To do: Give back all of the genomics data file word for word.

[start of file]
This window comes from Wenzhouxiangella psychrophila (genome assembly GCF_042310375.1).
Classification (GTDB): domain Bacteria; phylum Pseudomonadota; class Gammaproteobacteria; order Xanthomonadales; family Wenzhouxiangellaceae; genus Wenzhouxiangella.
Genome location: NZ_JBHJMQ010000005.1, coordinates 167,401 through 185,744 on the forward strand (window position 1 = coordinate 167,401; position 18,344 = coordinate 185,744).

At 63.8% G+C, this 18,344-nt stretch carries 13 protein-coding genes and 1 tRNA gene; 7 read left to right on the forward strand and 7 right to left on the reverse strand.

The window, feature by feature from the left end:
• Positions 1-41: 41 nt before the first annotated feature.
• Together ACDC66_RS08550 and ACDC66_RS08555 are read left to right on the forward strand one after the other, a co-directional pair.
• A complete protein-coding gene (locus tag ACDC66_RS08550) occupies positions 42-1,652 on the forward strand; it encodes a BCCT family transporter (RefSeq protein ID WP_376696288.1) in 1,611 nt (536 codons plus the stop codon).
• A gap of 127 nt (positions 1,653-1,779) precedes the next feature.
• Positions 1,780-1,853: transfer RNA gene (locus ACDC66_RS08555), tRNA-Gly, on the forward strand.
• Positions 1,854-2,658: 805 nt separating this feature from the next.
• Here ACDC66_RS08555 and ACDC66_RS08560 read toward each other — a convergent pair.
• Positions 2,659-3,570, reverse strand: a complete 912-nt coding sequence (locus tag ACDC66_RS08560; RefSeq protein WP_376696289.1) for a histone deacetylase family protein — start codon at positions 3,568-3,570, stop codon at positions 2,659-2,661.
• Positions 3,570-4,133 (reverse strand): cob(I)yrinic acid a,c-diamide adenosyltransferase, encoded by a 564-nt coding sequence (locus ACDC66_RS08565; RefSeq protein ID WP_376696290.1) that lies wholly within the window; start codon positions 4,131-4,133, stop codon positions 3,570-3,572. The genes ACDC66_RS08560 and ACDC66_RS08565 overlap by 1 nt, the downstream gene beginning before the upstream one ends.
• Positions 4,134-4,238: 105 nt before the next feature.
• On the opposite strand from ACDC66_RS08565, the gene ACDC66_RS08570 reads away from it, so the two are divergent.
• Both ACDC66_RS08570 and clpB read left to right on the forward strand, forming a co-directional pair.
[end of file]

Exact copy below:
This window comes from Wenzhouxiangella psychrophila (genome assembly GCF_042310375.1).
Classification (GTDB): domain Bacteria; phylum Pseudomonadota; class Gammaproteobacteria; order Xanthomonadales; family Wenzhouxiangellaceae; genus Wenzhouxiangella.
Genome location: NZ_JBHJMQ010000005.1, coordinates 167,401 through 185,744 on the forward strand (window position 1 = coordinate 167,401; position 18,344 = coordinate 185,744).

At 63.8% G+C, this 18,344-nt stretch carries 13 protein-coding genes and 1 tRNA gene; 7 read left to right on the forward strand and 7 right to left on the reverse strand.

The window, feature by feature from the left end:
• Positions 1-41: 41 nt before the first annotated feature.
• Together ACDC66_RS08550 and ACDC66_RS08555 are read left to right on the forward strand one after the other, a co-directional pair.
• A complete protein-coding gene (locus tag ACDC66_RS08550) occupies positions 42-1,652 on the forward strand; it encodes a BCCT family transporter (RefSeq protein ID WP_376696288.1) in 1,611 nt (536 codons plus the stop codon).
• A gap of 127 nt (positions 1,653-1,779) precedes the next feature.
• Positions 1,780-1,853: transfer RNA gene (locus ACDC66_RS08555), tRNA-Gly, on the forward strand.
• Positions 1,854-2,658: 805 nt separating this feature from the next.
• Here ACDC66_RS08555 and ACDC66_RS08560 read toward each other — a convergent pair.
• Positions 2,659-3,570, reverse strand: a complete 912-nt coding sequence (locus tag ACDC66_RS08560; RefSeq protein WP_376696289.1) for a histone deacetylase family protein — start codon at positions 3,568-3,570, stop codon at positions 2,659-2,661.
• Positions 3,570-4,133 (reverse strand): cob(I)yrinic acid a,c-diamide adenosyltransferase, encoded by a 564-nt coding sequence (locus ACDC66_RS08565; RefSeq protein ID WP_376696290.1) that lies wholly within the window; start codon positions 4,131-4,133, stop codon positions 3,570-3,572. The genes ACDC66_RS08560 and ACDC66_RS08565 overlap by 1 nt, the downstream gene beginning before the upstream one ends.
• Positions 4,134-4,238: 105 nt before the next feature.
• On the opposite strand from ACDC66_RS08565, the gene ACDC66_RS08570 reads away from it, so the two are divergent.
• Both ACDC66_RS08570 and clpB read left to right on the forward strand, forming a co-directional pair.